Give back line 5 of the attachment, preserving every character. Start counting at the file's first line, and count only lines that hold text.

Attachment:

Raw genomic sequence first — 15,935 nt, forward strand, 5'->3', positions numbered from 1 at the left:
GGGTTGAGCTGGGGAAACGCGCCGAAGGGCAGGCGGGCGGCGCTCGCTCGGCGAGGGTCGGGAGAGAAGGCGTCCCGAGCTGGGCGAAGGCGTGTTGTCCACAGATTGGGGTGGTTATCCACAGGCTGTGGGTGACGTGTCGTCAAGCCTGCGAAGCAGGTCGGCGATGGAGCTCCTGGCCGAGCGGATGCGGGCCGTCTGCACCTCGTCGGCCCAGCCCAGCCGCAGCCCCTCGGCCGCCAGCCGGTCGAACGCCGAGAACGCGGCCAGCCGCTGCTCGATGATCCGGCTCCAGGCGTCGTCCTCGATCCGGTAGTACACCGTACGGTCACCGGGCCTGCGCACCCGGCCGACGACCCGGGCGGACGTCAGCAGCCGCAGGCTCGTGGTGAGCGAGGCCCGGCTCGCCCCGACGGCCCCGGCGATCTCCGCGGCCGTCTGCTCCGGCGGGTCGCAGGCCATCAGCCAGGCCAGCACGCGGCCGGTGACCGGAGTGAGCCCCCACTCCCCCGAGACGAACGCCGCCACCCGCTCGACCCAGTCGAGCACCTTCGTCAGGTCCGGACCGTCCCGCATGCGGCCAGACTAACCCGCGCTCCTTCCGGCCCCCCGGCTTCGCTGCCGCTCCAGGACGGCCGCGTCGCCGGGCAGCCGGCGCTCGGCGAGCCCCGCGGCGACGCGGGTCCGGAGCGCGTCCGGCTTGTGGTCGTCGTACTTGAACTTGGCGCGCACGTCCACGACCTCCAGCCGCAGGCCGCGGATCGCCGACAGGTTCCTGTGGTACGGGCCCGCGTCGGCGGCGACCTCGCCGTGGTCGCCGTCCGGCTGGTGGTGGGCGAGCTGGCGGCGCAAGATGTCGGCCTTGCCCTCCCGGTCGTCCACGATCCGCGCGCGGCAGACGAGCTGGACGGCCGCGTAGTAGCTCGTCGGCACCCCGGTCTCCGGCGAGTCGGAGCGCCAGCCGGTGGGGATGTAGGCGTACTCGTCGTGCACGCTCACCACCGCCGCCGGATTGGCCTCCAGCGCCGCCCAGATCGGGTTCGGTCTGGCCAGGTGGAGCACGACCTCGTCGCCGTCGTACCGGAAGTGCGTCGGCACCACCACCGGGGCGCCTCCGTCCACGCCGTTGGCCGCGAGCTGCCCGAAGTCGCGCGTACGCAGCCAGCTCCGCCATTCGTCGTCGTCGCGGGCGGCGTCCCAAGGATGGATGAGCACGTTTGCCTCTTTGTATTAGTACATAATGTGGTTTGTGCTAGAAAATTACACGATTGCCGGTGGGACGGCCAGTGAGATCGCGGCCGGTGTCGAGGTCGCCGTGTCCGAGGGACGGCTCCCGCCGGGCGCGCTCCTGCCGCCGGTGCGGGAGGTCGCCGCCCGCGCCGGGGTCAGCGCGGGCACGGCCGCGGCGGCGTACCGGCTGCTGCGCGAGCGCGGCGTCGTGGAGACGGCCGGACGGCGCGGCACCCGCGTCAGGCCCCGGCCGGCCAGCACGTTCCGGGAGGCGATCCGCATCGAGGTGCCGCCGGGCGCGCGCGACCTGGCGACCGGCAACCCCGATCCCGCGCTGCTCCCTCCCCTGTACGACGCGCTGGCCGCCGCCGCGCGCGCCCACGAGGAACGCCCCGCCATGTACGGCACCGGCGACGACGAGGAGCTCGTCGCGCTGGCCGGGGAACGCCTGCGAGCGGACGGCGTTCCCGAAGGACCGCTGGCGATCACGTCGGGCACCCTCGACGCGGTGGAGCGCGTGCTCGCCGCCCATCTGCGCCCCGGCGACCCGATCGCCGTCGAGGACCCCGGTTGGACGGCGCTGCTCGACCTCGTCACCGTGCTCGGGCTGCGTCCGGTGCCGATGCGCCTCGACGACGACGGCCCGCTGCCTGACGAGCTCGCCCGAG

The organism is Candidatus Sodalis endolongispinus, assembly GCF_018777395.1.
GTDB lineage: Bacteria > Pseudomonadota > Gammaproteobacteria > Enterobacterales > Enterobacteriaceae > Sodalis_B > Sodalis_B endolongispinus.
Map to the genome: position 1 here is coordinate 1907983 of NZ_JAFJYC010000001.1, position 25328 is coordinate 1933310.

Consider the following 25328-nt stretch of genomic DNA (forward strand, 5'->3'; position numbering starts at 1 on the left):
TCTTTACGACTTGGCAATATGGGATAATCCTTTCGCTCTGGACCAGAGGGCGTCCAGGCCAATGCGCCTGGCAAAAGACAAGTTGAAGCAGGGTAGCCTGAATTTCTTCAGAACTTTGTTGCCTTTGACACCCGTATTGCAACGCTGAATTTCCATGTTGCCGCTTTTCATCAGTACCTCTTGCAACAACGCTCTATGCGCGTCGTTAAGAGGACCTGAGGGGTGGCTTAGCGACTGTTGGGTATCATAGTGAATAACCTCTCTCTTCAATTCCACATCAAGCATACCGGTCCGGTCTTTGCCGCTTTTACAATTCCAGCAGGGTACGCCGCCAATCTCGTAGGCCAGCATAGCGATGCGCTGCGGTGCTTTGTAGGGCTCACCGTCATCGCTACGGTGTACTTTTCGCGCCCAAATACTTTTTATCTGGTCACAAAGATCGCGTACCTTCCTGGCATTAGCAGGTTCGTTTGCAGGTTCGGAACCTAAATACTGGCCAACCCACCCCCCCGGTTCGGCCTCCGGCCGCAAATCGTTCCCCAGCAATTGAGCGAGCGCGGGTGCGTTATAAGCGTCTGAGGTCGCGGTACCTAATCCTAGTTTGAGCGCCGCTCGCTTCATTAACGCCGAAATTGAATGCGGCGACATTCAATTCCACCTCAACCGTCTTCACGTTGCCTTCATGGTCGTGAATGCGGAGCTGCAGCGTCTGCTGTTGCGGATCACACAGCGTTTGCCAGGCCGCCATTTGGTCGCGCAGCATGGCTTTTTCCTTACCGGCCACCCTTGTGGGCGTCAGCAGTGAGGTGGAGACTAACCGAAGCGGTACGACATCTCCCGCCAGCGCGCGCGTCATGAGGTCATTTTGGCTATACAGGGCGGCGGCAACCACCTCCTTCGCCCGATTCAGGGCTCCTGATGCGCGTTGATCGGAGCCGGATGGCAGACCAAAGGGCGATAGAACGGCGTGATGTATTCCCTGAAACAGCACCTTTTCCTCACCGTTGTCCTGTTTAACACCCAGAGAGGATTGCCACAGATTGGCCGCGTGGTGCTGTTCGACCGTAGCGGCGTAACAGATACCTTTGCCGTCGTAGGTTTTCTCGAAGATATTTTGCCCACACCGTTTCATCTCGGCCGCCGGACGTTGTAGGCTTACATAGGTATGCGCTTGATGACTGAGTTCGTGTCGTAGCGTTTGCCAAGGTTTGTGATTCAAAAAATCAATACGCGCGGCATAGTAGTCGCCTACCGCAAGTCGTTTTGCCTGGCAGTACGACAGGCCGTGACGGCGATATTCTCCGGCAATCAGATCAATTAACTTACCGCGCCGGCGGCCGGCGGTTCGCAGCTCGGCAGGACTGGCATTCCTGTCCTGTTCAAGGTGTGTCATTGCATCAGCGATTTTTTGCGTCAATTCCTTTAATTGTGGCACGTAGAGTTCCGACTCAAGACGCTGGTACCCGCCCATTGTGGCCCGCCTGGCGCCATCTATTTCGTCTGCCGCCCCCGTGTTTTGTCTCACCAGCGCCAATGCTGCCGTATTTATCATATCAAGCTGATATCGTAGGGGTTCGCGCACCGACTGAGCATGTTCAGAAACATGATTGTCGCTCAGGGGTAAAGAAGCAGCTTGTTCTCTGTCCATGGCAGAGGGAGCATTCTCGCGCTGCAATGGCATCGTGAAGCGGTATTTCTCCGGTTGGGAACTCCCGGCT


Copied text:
Map to the genome: position 1 here is coordinate 1907983 of NZ_JAFJYC010000001.1, position 25328 is coordinate 1933310.